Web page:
Insulin 100 News

The Discovery of Insulin Special Centenary Edition

The University of Toronto Press announces the publication of a special century edition of Michael Bliss’s The Discovery of Insulin to be published September 1, 2021. With a new preface by Michael Bliss and a foreword by Alison Li, this edition honours the one hundredth anniversary of insulin’s discovery and its continued significance a century later. Pre-order now and save up to 35%.

The Discovery of Insulin Special Centenary Edition

The discovery of insulin at the University of Toronto in 1921–22 was one of the most dramatic events in the history of the treatment of disease. Insulin, discovered by the Canadian research team of Frederick Banting, Charles Best, James Collip, and John Macleod, was a wonder drug with the ability to bring diabetes patients back from the very brink of death. It was no surprise that in 1923 the Nobel Prize for Medicine was awarded for its discovery.

In this engaging and award-winning account, historian Michael Bliss draws on archival records and personal adventures to recount the fascinating story behind the discovery of insulin – a story as much filled with fiery confrontation and intense competition as medical dedication and scientific genius.


After the Pandemic

Major twentieth-century disease outbreaks in Canada included influenza, smallpox, diphtheria, and polio. [Photographic Illustration by James Gillespie, Canada's History]

Chris Rutty has a new article “After the Pandemic” in Canada’s History about how Canada’s experience of past disease outbreaks may provide clues to the post-pandemic future.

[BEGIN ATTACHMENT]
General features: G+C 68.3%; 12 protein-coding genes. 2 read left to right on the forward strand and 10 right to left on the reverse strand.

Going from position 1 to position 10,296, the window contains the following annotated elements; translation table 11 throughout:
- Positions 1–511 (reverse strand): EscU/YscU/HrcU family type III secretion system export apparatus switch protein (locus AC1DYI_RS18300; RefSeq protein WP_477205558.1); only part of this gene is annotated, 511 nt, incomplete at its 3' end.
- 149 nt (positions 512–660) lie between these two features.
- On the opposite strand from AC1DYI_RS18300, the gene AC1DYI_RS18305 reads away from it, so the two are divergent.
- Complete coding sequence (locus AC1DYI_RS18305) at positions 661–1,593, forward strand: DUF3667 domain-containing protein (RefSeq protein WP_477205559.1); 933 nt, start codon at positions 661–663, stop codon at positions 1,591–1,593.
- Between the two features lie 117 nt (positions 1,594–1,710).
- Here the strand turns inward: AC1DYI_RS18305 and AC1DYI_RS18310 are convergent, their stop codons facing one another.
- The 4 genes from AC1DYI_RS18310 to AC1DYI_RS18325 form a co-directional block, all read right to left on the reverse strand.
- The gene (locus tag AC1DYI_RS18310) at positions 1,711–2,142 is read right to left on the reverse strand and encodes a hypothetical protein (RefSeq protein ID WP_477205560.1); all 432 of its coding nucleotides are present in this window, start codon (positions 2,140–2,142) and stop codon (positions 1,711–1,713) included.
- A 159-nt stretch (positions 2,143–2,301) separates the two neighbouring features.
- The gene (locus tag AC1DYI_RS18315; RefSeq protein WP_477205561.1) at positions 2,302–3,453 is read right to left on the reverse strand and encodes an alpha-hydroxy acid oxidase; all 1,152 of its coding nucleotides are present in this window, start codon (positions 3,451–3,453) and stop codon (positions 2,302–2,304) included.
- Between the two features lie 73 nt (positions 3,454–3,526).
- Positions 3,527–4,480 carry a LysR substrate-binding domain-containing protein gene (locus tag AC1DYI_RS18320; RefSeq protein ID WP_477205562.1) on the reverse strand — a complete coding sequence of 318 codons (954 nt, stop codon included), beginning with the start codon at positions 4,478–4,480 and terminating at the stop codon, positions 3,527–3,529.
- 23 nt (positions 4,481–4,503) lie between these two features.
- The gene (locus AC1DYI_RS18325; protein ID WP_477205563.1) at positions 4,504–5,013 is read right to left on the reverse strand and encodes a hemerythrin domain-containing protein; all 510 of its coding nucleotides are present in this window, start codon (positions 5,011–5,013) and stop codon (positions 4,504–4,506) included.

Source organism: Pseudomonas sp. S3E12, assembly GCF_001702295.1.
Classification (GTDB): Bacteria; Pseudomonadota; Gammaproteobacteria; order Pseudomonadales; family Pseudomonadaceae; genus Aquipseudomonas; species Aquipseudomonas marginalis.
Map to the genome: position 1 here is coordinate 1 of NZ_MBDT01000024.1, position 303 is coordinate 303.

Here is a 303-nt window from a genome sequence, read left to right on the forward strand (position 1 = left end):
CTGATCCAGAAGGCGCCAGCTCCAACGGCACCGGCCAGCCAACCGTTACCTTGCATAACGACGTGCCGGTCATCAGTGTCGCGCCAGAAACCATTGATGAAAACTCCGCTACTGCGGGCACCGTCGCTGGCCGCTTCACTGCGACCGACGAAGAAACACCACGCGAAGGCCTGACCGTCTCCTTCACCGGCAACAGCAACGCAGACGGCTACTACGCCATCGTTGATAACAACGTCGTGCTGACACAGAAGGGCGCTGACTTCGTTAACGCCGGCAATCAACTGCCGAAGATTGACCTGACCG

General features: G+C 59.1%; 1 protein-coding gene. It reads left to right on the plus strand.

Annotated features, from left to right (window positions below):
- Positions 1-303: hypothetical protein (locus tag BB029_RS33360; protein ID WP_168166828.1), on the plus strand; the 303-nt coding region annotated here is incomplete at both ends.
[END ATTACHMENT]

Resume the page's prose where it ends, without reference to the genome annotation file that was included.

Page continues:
Past events

Tribute to Louis Siminovitch

Louis Siminovitch [Canadian Medical Hall of Fame]

The Toronto Medical Historical Club and the Department of Molecular Genetics of the University of Toronto paid tribute to Dr. Louis Siminovitch in honour of his 100th birthday. Colleagues, friends, and family shared fond memories and spoke to the highlights of his illustrious career in genetics.

Insulin 100 News

J.B. Collip and the discovery of insulin

J.B. Collip [UT Insulin collection]

On May 19, 2021, Alison Li spoke at a symposium (via Zoom) to be held by the McGill University Division of Endocrinology to commemorate the discovery of insulin. She focussed on the role of J.B. Collip in the coming of insulin and his contribution to the flourishing of endocrine research at McGill during the 1930s and 40s.

On June 16, 2021, she participated in 100 Years of Insulin, a half-day seminar held by the Alberta Diabetes Institute to celebrate the anniversary. The talk highlighted the connection of Collip’s experiences at the University of Alberta to his contributions to the insulin research. This half-day seminar included talks by several speakers including Ray Rajotte and James Shapiro of the team that developed the “Edmonton Protocol” for islet transplantation.

Her article “Success Has Many Parents: J. B. Collip’s Role in the Discovery of Insulin” appears on the Defining Moments Canada website.


Leone Norwood Farrell and the Salk Vaccine

Dr. Leone Farrell, c. 1950s (courtesy Sanofi Pasteur Canada Archives, Connaught Campus)

Christopher Rutty has written an entry for the The Canadian Encyclopedia on the biochemist and microbiologist, Leone Norwood Farrell. Farrell was a pioneer in vaccine development. Her “Toronto Method” made possible the large-scale production of the Salk Vaccine for polio

Insulin 100 News

Manufacturing Hope

Teddy Ryder, a five-year-old American boy, was among the first to receive insulin treatments in 1922. On the left, he is seen weighing only twenty-seven pounds prior to treatment. A year after his treatment in Toronto, he is seen at right weighing forty-five pounds. Insulin Library Toronto P10037/P10139

The discovery of insulin a century ago saved the lives of millions of diabetics

Club member, historian Christoper Rutty was interviewed in this recent article in Canada’s History by John Lorinc. The story captures the drama, conflict, and competition in the discovery of insulin.

Insulin 100 News

Canada Post unveils Insulin, 1921-2021 commemorative stamp

Canada Post has unveiled a commemorative stamp celebrating the 100th anniversary of the discovery of insulin by Frederick Banting, Charles Best, James Collip and John Macleod at the University of Toronto. The ground-breaking discovery of insulin put Canada, Canadian researchers, and the University of Toronto’s medical school on the world stage. The stamp goes on sale April 15, available at select post offices and online at